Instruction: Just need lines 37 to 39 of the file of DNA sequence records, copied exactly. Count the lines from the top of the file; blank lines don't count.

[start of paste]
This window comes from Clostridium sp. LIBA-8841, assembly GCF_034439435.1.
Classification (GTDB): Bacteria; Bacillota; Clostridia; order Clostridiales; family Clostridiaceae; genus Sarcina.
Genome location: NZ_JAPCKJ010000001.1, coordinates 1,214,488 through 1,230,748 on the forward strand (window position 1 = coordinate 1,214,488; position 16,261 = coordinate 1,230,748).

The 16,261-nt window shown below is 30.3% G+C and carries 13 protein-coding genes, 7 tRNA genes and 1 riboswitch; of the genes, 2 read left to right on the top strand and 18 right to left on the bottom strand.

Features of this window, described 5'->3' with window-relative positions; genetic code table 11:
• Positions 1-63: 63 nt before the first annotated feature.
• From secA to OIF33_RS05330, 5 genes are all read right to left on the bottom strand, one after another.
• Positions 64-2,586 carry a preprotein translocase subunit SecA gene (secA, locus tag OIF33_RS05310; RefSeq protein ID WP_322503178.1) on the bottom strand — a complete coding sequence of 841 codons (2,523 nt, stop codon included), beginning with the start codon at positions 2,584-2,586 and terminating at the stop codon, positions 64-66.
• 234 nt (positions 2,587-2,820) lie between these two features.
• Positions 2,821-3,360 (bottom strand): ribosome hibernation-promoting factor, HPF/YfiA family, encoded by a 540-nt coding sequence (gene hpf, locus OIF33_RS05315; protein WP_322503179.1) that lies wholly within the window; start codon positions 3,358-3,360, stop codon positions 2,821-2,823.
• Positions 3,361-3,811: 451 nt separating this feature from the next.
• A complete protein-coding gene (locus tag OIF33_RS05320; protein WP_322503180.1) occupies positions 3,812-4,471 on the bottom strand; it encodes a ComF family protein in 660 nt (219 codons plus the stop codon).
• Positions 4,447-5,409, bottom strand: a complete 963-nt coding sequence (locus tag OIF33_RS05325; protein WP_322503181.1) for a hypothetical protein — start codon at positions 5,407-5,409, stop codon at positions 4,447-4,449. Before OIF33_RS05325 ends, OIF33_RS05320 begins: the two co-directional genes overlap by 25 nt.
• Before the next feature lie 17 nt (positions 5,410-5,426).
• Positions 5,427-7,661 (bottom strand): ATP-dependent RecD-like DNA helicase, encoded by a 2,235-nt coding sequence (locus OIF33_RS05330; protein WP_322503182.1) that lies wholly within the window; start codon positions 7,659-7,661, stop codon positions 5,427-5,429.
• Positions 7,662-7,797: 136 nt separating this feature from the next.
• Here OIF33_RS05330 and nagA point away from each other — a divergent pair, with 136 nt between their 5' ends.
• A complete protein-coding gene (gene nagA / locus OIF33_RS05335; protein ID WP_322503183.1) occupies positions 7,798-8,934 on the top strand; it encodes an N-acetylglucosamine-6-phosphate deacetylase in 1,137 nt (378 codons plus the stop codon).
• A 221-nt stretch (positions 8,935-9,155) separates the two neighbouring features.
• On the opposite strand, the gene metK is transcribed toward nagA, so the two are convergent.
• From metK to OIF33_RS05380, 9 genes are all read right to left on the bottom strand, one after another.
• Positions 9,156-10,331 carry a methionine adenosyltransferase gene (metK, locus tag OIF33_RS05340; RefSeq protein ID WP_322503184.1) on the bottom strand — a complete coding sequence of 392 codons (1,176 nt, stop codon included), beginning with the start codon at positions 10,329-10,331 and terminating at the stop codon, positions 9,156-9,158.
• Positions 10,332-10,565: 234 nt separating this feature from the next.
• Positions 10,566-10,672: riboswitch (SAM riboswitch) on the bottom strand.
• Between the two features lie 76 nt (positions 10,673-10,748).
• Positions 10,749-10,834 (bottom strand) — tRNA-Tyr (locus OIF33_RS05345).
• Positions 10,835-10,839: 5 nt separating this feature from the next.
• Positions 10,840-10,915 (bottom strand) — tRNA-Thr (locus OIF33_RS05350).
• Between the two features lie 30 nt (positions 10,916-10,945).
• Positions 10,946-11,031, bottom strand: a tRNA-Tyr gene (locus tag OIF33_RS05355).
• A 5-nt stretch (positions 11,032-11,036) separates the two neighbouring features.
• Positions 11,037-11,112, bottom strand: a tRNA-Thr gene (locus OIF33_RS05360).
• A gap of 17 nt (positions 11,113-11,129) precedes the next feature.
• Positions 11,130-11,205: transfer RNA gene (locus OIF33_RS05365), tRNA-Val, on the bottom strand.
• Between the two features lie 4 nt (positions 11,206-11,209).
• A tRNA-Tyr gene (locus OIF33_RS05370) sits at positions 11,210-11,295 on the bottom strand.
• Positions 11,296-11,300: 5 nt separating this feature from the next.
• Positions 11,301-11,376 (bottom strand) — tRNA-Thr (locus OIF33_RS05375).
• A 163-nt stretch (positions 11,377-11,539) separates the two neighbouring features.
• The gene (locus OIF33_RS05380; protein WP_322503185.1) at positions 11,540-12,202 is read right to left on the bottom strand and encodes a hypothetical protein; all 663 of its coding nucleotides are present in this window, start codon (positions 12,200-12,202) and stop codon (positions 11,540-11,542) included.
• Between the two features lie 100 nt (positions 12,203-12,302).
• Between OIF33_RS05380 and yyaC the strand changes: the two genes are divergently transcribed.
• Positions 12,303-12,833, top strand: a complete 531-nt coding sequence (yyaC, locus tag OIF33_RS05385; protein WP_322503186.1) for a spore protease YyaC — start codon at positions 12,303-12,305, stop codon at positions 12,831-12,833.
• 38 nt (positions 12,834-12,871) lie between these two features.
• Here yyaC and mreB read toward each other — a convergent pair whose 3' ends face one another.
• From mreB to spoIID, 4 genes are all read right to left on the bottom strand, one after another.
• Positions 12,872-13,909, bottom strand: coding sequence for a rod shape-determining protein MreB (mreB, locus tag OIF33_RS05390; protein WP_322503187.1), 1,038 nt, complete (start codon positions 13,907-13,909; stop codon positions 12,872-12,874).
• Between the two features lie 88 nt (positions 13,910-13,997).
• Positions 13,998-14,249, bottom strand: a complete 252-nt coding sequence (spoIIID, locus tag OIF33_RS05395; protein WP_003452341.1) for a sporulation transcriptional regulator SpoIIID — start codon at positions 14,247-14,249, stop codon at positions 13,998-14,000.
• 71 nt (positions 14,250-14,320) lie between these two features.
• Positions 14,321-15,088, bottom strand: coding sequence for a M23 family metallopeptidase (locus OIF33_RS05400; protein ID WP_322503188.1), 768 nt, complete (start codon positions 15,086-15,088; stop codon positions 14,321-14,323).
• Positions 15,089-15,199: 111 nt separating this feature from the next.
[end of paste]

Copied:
• Positions 11,296-11,300: 5 nt separating this feature from the next.
• Positions 11,301-11,376 (bottom strand) — tRNA-Thr (locus OIF33_RS05375).
• A 163-nt stretch (positions 11,377-11,539) separates the two neighbouring features.